The main task, day by day, of the movers and shakers in the historical guild is the interpretation and assessment of previous interpretations and assessments, with a few extracts from long-known archive collections of letters and other sources. "Look what I found!" This really means, "Look what I have dreamed up to explain some event, supported by obscure documents that were never worth citing before."
What future historians will do to locate private letters is a mystery. After e-mail arrived, most people stopped writing paper-based letters and storing copies. Problem: hard drives die or are tossed out. All the email copies on them are lost.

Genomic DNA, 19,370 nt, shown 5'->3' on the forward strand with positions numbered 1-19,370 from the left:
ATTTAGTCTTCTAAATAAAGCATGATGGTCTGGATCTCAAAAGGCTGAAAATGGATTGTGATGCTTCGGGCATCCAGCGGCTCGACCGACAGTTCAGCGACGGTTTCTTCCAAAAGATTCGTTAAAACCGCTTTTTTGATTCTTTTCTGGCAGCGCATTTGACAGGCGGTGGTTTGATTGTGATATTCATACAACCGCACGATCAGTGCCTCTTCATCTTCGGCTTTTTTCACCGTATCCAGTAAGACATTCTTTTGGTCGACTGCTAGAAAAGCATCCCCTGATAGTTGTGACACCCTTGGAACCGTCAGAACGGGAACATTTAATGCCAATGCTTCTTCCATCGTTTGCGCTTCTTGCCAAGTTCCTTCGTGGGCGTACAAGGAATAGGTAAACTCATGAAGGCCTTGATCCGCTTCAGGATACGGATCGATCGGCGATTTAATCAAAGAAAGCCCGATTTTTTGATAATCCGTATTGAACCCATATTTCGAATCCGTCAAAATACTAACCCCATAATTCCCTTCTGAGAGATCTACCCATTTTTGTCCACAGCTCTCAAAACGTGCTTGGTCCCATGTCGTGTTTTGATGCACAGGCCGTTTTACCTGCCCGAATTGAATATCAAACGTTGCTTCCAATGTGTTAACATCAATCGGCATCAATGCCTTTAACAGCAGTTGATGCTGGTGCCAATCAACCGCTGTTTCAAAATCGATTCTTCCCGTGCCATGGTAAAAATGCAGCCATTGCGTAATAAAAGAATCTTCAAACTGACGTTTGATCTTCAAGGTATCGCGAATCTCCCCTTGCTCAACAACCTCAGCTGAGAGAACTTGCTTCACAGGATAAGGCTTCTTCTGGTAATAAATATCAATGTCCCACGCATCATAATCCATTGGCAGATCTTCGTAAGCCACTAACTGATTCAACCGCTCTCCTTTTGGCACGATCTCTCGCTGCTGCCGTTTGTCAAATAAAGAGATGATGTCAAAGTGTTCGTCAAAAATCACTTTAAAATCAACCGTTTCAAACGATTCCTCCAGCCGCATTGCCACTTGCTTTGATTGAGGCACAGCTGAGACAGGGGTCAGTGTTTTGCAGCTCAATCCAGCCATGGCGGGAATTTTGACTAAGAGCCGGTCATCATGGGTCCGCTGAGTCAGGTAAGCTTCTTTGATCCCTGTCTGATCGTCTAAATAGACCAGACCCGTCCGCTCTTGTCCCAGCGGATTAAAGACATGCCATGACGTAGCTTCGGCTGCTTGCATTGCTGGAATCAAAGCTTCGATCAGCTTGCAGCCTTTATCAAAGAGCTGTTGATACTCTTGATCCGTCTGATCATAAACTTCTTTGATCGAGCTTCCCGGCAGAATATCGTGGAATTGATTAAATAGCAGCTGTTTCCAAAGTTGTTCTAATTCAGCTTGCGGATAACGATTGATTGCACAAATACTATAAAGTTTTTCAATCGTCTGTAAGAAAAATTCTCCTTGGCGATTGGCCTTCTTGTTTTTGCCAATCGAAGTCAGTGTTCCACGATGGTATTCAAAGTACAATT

Most familiar interpretations remain accepted by most historians for a generation or more, especially if the interpretation buttresses the State, which pays most of the bills in education. For example, interpretations of Franklin D. Roosevelt's Presidency have not changed significantly since 1945 or even earlier. We have seen only one book that is hostile to both his domestic economic policies and his foreign policies: John T. Flynn's The Roosevelt Myth, published in 1948, which was insufficiently footnoted and was not written by a professional historian. The historiography of Abraham Lincoln is an even better example. In five haystacks of pro-Lincoln books, the one comprehensive anti-Lincoln needle was written by an economist: The Real Lincoln by DiLorenzo.